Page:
' and charm due to the carefully laid plans of Robert Daly, who is perhaps, the
cle crest director engaged in staging pictures 1 here
1 i' .,1a i . an indefinable quality about his ork
Bpsl - which compels interest without revealing the me-
Ul.lHIi-: I i.l.
JlEgffijBK, - Those who know Mr. Dal) say that he has the
WBgS '- kn.v k of imparting his immense personal magnetic
WraSf' vp; hc picture. That he has the gift which
n&. . 11 !" ""an10 his mental conceptions into
-HHhHv practicable working to deal once with stu-
aiVMHaW pend'.'US effects and the infinitesimal details that
y til ,r produce them; i" hold simultaneously
' ' . iv 1,r r"' ' broad vision and the mechanician' pett)
HtjHsHm- JWfcfav '''P apr scc I'ttle; to dream and
h while to figure on "getting over"
to that most important clement, the audience And
his audience consists of millions of photoplaygoers throughout the United States
who patronize the Universal program.
Mr. Daly's loyalty to his w.rk is reflected in his loyalty to his employer, Carl
Lacmmlc. the prince of the independents. Associated with Mr. Daly are Fritzi
Brunette, the talented and beautiful actress, and Glen White and Frank Smith,
whose popularity is universally conceded.
' ' ' ''
Qi rge Du Boi Proctor, who wields such a trenchant pen in behalf of the
uplift of the photoplay, has leaped comet-like from some shadow beneath the
.... 1 -ty.. .. .U - f.l IT-
ti i -. : r , ' ' I 1 iivi m ' 1 ' 1 i - u,t- . ' . I r : i i . i lC -
! i .i-l;. of tnc enthralling writers in the
SPwSka, . motion picture field an exceedingly brilliant master
BH l construction and phrase. A photoplay producer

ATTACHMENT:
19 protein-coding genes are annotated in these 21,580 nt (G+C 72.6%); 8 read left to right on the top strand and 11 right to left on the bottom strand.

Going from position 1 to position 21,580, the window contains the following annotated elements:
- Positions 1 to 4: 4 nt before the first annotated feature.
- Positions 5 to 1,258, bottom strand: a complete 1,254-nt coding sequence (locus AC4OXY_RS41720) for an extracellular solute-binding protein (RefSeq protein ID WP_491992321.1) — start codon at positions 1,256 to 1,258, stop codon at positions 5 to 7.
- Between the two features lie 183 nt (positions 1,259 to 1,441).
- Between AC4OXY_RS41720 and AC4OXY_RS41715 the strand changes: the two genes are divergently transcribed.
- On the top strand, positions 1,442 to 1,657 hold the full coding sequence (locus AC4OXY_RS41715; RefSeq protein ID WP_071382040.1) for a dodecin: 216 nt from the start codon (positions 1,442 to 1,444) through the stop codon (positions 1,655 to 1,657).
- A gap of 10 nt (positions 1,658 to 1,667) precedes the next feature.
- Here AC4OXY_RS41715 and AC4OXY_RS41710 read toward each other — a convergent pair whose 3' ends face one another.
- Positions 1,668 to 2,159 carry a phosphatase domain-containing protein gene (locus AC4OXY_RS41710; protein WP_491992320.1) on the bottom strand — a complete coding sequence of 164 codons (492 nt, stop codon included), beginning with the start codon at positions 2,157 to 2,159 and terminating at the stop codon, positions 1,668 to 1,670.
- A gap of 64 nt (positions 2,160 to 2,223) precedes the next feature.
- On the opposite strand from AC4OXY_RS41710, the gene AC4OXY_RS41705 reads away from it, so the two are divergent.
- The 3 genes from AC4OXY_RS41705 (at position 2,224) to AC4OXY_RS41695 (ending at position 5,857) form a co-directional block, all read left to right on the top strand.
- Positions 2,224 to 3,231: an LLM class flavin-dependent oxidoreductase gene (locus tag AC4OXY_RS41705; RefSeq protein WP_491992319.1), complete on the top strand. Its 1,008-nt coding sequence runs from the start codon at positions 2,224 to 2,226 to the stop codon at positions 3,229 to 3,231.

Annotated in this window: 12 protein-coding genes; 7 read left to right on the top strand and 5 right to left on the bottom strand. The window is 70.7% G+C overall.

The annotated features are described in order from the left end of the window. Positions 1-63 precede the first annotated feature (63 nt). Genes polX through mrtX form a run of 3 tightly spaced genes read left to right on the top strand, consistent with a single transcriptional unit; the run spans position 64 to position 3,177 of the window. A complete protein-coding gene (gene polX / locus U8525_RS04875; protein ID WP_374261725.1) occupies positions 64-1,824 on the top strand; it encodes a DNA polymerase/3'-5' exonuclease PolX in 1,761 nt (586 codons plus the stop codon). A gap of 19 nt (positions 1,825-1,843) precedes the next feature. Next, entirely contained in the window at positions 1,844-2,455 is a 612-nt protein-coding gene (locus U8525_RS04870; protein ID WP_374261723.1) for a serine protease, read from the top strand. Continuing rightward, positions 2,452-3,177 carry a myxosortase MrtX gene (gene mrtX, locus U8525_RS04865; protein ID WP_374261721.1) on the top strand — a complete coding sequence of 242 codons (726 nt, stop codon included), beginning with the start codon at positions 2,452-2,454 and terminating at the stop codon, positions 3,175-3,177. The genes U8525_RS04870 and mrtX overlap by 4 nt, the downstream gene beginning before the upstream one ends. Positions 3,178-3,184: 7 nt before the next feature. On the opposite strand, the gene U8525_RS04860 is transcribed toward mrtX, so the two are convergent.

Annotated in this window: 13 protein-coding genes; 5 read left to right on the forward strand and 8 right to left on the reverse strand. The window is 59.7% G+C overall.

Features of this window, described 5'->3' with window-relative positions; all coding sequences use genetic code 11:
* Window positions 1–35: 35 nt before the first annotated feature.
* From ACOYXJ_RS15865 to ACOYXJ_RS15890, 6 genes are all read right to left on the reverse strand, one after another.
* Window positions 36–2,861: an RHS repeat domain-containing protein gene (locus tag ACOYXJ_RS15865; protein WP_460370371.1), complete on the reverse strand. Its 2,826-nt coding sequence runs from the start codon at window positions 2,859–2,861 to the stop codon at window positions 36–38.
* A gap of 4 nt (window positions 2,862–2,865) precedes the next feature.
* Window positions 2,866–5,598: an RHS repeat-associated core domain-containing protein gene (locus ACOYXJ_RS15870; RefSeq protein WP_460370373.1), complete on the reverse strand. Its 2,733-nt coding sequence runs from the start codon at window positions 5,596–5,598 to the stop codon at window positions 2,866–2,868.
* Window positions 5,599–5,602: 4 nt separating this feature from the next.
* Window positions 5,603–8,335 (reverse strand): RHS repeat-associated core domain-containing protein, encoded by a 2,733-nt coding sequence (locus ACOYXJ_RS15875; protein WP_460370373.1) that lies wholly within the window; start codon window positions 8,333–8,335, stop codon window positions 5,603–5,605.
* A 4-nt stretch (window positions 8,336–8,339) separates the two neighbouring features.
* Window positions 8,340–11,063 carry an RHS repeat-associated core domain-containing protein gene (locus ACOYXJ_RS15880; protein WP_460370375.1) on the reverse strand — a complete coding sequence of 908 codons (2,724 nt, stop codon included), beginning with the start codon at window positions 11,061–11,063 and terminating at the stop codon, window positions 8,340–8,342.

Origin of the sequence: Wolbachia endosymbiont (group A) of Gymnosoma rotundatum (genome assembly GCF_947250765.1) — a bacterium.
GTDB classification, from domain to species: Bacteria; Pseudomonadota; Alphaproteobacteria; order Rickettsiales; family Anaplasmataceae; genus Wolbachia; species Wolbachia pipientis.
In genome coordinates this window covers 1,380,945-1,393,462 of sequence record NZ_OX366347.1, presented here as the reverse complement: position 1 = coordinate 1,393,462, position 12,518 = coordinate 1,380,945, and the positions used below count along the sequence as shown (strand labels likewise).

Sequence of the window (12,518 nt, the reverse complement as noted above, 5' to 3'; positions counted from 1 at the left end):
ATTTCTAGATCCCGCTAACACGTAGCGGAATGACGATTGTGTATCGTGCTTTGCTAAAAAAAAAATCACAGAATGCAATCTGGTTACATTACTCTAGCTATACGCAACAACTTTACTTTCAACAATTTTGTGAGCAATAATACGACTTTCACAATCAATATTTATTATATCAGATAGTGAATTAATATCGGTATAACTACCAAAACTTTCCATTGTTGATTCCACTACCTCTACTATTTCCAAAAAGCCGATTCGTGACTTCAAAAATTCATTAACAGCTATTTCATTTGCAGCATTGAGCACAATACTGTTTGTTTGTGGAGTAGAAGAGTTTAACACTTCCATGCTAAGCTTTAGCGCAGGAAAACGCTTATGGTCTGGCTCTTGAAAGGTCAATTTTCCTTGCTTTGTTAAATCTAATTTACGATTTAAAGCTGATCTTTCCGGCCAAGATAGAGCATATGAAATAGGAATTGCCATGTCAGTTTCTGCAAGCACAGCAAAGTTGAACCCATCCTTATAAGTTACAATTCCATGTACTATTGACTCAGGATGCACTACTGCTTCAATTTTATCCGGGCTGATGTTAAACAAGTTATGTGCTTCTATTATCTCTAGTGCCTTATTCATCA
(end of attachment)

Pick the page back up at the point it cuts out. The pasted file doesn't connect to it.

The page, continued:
W&i n' U'' '"r ,,is 1 r' "' analysis recentl) -.nil of
t limi : ' ,nouK,n at n-t the man was merely clever.
' r v-n I then I concluded he was both clever and ob-
" 4HR erant. after which I made the concession to my-
jfti. JO. ,n-,t ,H' inspired. AH three conclusions
jjjOSj, r. -ng. H. ; merelj intelligent in the nth
jj- ll"?rrf the only way I can account for his
C A. Willat. whose individual efforts have been to a large degree responsible
for the success of the New York Motion Picture Company, has tendered his
resignation as general manager of that company.
Mr. Willat has organized a company to produce (KSSS!'SH'"r'
feature films, and the first part of September will Hj wkl
go to Europe to secure agencies and make a tour of BE VaiH
European mcl wE. AJmmWnLv
turo producti' BMl r-BK
1,11 new company ha purcl :d a large btudi.i KT
and factory building in ev, Mi Willat. or tJm
Doc Willat as he is known throughout the industry, Hg
PChaps, ablest in his line there i He HH .jiamW
is immensely popular among the boys of the Screen HB
C1ul, the famous New Vurk organization phot,,- Bnk
play actors au1 producers. jatbjUBB